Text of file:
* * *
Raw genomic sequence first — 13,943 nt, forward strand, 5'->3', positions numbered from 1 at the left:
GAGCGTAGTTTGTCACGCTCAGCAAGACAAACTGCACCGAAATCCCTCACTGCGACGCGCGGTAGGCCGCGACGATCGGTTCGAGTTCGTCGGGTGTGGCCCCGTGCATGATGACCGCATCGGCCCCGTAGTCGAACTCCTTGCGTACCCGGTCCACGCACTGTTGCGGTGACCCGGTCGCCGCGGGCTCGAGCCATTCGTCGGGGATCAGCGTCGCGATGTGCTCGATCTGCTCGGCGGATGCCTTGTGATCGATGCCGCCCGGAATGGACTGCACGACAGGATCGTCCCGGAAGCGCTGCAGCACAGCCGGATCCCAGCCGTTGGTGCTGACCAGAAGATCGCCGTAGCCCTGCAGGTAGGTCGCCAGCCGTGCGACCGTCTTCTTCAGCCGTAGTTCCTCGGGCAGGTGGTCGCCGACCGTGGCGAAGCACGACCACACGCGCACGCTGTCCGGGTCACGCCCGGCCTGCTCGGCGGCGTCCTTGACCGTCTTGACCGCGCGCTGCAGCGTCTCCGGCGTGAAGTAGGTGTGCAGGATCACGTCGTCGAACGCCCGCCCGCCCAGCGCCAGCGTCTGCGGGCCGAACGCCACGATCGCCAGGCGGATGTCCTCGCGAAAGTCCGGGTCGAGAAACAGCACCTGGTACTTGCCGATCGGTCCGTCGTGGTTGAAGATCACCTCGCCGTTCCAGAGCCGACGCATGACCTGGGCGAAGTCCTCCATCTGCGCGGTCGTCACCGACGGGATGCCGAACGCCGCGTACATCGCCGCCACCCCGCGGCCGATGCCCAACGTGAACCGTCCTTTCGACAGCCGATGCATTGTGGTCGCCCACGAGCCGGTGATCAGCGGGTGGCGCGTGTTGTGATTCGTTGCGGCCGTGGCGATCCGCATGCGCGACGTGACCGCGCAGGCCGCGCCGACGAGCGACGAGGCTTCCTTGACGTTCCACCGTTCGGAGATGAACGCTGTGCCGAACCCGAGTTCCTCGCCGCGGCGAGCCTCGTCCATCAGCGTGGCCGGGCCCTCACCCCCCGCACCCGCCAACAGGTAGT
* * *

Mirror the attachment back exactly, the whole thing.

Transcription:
Raw genomic sequence first — 13,943 nt, forward strand, 5'->3', positions numbered from 1 at the left:
GAGCGTAGTTTGTCACGCTCAGCAAGACAAACTGCACCGAAATCCCTCACTGCGACGCGCGGTAGGCCGCGACGATCGGTTCGAGTTCGTCGGGTGTGGCCCCGTGCATGATGACCGCATCGGCCCCGTAGTCGAACTCCTTGCGTACCCGGTCCACGCACTGTTGCGGTGACCCGGTCGCCGCGGGCTCGAGCCATTCGTCGGGGATCAGCGTCGCGATGTGCTCGATCTGCTCGGCGGATGCCTTGTGATCGATGCCGCCCGGAATGGACTGCACGACAGGATCGTCCCGGAAGCGCTGCAGCACAGCCGGATCCCAGCCGTTGGTGCTGACCAGAAGATCGCCGTAGCCCTGCAGGTAGGTCGCCAGCCGTGCGACCGTCTTCTTCAGCCGTAGTTCCTCGGGCAGGTGGTCGCCGACCGTGGCGAAGCACGACCACACGCGCACGCTGTCCGGGTCACGCCCGGCCTGCTCGGCGGCGTCCTTGACCGTCTTGACCGCGCGCTGCAGCGTCTCCGGCGTGAAGTAGGTGTGCAGGATCACGTCGTCGAACGCCCGCCCGCCCAGCGCCAGCGTCTGCGGGCCGAACGCCACGATCGCCAGGCGGATGTCCTCGCGAAAGTCCGGGTCGAGAAACAGCACCTGGTACTTGCCGATCGGTCCGTCGTGGTTGAAGATCACCTCGCCGTTCCAGAGCCGACGCATGACCTGGGCGAAGTCCTCCATCTGCGCGGTCGTCACCGACGGGATGCCGAACGCCGCGTACATCGCCGCCACCCCGCGGCCGATGCCCAACGTGAACCGTCCTTTCGACAGCCGATGCATTGTGGTCGCCCACGAGCCGGTGATCAGCGGGTGGCGCGTGTTGTGATTCGTTGCGGCCGTGGCGATCCGCATGCGCGACGTGACCGCGCAGGCCGCGCCGACGAGCGACGAGGCTTCCTTGACGTTCCACCGTTCGGAGATGAACGCTGTGCCGAACCCGAGTTCCTCGCCGCGGCGAGCCTCGTCCATCAGCGTGGCCGGGCCCTCACCCCCCGCACCCGCCAACAGGTAGT